Over the past two weeks, ODFW’s fish counting station at Willamette Falls has logged some of the largest daily coho counts of the past 20 years. So far, more than 7,300 adult coho salmon have crossed the falls on their way to spawning grounds in upper Willamette tributaries. The total count includes several days when nearly 1,000 coho were observed.
“We have more coho over the falls already than we typically see for an entire year,” said Tom Murtagh, district fish biologist for ODFW’s North Willamette Watershed.
Murtagh said if the current trend continues, this year’s coho run could be at least 15,000 fish, approaching the record returns of 2009 and 2010 when more than 20,000 coho moved into the upper Willamette basin.
“This is shaping up to be a very good year for coho fishing above Willamette Falls so anglers should get out and catch a few,” said Murtagh. Under the 2013 Oregon sport fishing rules, anglers are allowed to keep up to two coho per day in the Willamette and its tributaries above Willamette Falls. And these coho do not need to be fin-marked as both wild and hatchery coho may be retained in the open fishing areas above the falls.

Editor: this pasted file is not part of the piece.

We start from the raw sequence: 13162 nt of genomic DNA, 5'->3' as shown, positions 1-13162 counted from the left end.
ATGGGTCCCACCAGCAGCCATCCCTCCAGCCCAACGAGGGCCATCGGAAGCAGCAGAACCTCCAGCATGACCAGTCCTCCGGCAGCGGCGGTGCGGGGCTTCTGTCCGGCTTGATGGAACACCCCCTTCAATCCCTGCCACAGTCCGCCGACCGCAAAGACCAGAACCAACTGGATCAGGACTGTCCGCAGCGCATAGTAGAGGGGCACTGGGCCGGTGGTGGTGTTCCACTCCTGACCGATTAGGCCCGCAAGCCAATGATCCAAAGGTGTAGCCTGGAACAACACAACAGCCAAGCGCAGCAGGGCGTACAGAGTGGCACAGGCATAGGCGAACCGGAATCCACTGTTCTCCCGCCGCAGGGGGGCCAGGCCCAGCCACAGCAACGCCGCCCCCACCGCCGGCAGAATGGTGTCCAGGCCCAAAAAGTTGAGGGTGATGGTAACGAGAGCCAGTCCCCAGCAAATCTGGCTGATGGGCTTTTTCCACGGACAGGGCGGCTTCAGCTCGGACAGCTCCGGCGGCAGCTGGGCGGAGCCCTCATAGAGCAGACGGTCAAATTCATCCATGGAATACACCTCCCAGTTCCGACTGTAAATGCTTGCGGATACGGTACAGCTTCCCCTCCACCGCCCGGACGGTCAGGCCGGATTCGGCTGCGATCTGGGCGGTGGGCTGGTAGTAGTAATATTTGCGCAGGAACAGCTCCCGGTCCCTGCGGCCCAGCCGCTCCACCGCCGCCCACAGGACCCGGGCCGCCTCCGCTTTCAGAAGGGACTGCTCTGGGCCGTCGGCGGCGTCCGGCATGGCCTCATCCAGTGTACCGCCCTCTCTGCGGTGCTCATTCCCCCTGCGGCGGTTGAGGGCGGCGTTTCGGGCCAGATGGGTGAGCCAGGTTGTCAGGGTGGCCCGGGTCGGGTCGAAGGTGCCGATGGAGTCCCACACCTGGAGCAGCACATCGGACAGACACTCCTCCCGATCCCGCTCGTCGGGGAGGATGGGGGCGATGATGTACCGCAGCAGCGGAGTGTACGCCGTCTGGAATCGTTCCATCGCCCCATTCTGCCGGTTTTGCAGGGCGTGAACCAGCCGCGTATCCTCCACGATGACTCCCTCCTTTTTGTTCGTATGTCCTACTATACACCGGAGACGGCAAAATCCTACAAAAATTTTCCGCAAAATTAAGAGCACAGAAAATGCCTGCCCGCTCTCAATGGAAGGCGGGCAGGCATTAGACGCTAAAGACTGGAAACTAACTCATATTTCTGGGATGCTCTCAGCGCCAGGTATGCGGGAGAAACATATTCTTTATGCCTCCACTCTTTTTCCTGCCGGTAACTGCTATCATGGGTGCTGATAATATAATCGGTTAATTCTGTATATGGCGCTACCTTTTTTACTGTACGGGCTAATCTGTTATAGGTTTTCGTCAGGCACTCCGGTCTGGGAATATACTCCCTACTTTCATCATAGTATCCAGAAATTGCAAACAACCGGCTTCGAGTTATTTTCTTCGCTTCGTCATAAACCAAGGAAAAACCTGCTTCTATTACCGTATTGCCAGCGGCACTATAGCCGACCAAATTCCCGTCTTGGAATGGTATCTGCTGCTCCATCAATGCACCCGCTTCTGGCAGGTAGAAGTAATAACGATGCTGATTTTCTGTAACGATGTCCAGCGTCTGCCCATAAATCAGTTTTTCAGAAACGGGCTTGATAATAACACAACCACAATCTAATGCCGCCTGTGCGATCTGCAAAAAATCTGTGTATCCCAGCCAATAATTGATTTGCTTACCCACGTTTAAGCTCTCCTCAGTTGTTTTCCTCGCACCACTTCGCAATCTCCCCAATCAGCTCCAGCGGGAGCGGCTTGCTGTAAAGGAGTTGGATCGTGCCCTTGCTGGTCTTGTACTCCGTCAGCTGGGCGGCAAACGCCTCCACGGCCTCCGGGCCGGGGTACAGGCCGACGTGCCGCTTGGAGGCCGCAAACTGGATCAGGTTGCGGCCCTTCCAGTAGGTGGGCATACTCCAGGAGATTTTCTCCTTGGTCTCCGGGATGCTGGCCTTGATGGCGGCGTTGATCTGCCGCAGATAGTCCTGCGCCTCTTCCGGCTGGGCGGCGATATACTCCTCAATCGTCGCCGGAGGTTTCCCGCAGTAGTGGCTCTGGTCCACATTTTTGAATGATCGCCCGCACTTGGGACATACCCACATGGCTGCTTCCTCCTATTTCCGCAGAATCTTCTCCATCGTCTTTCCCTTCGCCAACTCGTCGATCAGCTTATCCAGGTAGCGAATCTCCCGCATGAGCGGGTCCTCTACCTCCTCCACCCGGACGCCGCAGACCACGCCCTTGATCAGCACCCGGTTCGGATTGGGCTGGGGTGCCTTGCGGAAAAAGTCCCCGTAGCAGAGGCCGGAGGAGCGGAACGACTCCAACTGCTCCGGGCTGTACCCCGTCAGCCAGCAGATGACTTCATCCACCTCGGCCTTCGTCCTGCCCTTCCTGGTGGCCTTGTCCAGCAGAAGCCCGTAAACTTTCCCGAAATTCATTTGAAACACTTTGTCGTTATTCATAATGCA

Virtually all of the coho crossing Willamette falls are naturally produced fish, according to Murtagh. Hatchery-reared coho have not been released into the upper Willamette basin since 1998.
Coho return to the upper Willamette in the greatest numbers in September and October. Murtagh said he expects angling for these fish will be best in the main stem Willamette, particularly around the mouths of the Tualatin, Yamhill, Santiam and Molalla rivers, and, later on, farther up these and other tributaries. Anglers should consult the 2013 Oregon Sport Fishing Regulations booklet for information on t